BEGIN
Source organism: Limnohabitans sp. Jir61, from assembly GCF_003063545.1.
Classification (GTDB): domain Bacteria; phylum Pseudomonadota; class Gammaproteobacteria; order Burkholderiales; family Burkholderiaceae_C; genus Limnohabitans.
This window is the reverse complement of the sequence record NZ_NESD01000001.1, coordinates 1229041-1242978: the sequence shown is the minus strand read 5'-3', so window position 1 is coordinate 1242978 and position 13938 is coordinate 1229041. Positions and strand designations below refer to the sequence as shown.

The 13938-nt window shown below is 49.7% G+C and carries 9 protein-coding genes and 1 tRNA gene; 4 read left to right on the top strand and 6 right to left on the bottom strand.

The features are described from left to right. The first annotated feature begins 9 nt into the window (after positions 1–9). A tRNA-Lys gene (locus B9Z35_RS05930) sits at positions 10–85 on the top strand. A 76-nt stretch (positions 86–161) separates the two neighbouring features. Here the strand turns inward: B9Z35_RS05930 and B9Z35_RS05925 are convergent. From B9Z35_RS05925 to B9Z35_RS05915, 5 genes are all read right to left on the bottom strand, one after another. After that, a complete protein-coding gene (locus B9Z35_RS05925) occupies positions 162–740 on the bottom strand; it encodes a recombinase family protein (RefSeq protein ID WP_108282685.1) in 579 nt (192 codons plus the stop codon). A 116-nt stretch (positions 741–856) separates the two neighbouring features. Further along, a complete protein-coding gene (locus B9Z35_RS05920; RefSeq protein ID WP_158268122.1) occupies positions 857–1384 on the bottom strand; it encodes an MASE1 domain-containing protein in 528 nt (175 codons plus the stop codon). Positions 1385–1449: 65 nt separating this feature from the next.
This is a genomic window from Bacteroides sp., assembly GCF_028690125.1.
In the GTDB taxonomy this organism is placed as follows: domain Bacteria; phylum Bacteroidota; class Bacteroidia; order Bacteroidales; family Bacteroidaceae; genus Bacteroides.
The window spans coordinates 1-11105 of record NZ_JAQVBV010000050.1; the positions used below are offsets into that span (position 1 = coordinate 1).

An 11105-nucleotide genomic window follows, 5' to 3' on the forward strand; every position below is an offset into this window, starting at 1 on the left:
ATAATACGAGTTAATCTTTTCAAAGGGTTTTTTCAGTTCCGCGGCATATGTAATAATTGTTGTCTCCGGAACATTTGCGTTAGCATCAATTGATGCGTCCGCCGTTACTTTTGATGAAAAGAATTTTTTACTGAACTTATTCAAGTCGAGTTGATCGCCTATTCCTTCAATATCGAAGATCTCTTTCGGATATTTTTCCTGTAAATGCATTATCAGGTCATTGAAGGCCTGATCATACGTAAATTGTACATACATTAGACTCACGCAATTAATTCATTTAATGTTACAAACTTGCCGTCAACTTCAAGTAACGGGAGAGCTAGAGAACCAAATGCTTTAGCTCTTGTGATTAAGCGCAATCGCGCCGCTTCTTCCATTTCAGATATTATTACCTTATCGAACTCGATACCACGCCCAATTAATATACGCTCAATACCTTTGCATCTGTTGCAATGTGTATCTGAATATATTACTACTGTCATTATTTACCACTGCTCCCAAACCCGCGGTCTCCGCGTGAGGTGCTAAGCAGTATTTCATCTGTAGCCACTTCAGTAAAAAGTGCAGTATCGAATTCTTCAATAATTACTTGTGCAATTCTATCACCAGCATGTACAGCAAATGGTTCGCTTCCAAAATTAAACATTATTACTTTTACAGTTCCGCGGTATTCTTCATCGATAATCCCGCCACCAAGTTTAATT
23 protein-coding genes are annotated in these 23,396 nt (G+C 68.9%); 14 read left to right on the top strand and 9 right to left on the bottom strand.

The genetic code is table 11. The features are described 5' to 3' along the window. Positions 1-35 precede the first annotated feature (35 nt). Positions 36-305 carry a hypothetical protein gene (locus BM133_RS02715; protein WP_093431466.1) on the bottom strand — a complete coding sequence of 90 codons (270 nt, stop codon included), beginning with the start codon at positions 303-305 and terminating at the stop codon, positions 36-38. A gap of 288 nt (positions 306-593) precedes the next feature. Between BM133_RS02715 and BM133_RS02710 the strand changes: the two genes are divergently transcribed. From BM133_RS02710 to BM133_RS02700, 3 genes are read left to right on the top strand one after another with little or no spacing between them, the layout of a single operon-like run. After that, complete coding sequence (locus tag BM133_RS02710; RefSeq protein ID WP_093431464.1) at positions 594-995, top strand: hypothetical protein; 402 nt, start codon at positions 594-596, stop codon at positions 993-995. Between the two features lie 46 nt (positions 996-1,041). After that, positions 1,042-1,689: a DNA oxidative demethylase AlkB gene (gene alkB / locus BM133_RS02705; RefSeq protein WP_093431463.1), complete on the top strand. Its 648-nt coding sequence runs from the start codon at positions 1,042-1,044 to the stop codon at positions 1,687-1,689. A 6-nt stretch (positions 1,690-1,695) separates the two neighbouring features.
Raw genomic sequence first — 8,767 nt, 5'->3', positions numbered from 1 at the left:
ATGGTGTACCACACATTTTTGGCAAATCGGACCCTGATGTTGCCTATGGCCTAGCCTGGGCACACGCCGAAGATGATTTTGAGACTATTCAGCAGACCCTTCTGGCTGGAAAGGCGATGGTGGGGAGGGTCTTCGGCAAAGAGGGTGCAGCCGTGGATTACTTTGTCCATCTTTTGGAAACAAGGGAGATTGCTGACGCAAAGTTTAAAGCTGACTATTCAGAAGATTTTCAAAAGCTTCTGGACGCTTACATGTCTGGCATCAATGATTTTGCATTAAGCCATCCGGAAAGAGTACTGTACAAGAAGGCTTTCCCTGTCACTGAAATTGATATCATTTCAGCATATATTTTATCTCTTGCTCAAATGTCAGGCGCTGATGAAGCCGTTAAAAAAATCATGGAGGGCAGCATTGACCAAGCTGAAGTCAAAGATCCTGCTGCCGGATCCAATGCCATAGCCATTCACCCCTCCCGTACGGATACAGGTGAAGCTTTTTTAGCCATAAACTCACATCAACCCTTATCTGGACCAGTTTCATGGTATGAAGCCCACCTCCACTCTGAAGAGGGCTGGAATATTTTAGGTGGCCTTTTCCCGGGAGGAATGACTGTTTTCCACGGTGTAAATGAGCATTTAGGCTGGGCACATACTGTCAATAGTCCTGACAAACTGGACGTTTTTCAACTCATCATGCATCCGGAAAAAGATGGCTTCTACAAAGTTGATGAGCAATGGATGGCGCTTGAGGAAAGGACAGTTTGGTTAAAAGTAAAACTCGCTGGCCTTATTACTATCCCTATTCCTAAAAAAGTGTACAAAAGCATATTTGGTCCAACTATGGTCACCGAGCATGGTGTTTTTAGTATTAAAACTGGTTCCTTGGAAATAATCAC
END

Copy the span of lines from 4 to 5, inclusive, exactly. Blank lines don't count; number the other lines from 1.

The 13938-nt window shown below is 49.7% G+C and carries 9 protein-coding genes and 1 tRNA gene; 4 read left to right on the top strand and 6 right to left on the bottom strand.

The features are described from left to right. The first annotated feature begins 9 nt into the window (after positions 1–9). A tRNA-Lys gene (locus B9Z35_RS05930) sits at positions 10–85 on the top strand. A 76-nt stretch (positions 86–161) separates the two neighbouring features. Here the strand turns inward: B9Z35_RS05930 and B9Z35_RS05925 are convergent. From B9Z35_RS05925 to B9Z35_RS05915, 5 genes are all read right to left on the bottom strand, one after another. After that, a complete protein-coding gene (locus B9Z35_RS05925) occupies positions 162–740 on the bottom strand; it encodes a recombinase family protein (RefSeq protein ID WP_108282685.1) in 579 nt (192 codons plus the stop codon). A 116-nt stretch (positions 741–856) separates the two neighbouring features. Further along, a complete protein-coding gene (locus B9Z35_RS05920; RefSeq protein ID WP_158268122.1) occupies positions 857–1384 on the bottom strand; it encodes an MASE1 domain-containing protein in 528 nt (175 codons plus the stop codon). Positions 1385–1449: 65 nt separating this feature from the next.